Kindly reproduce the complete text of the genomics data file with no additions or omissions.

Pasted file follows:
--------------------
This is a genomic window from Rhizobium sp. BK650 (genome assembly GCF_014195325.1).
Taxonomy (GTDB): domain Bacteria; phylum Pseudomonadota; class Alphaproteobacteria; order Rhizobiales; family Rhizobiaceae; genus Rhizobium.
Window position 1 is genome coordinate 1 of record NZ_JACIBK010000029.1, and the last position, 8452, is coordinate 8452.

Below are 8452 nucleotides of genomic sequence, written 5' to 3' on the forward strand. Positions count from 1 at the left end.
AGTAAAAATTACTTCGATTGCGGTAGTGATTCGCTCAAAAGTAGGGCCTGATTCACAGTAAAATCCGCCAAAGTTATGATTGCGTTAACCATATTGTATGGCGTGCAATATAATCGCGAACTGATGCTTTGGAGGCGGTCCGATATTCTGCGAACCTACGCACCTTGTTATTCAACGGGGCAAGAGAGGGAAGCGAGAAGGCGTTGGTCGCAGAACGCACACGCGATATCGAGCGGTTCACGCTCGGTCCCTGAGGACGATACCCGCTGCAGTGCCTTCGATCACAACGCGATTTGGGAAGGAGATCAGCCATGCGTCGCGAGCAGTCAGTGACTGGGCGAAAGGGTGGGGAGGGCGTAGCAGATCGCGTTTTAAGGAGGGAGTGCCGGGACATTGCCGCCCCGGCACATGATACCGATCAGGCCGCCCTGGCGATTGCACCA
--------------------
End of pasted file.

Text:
This is a genomic window from Rhizobium sp. BK650 (genome assembly GCF_014195325.1).
Taxonomy (GTDB): domain Bacteria; phylum Pseudomonadota; class Alphaproteobacteria; order Rhizobiales; family Rhizobiaceae; genus Rhizobium.
Window position 1 is genome coordinate 1 of record NZ_JACIBK010000029.1, and the last position, 8452, is coordinate 8452.

Below are 8452 nucleotides of genomic sequence, written 5' to 3' on the forward strand. Positions count from 1 at the left end.
AGTAAAAATTACTTCGATTGCGGTAGTGATTCGCTCAAAAGTAGGGCCTGATTCACAGTAAAATCCGCCAAAGTTATGATTGCGTTAACCATATTGTATGGCGTGCAATATAATCGCGAACTGATGCTTTGGAGGCGGTCCGATATTCTGCGAACCTACGCACCTTGTTATTCAACGGGGCAAGAGAGGGAAGCGAGAAGGCGTTGGTCGCAGAACGCACACGCGATATCGAGCGGTTCACGCTCGGTCCCTGAGGACGATACCCGCTGCAGTGCCTTCGATCACAACGCGATTTGGGAAGGAGATCAGCCATGCGTCGCGAGCAGTCAGTGACTGGGCGAAAGGGTGGGGAGGGCGTAGCAGATCGCGTTTTAAGGAGGGAGTGCCGGGACATTGCCGCCCCGGCACATGATACCGATCAGGCCGCCCTGGCGATTGCACCA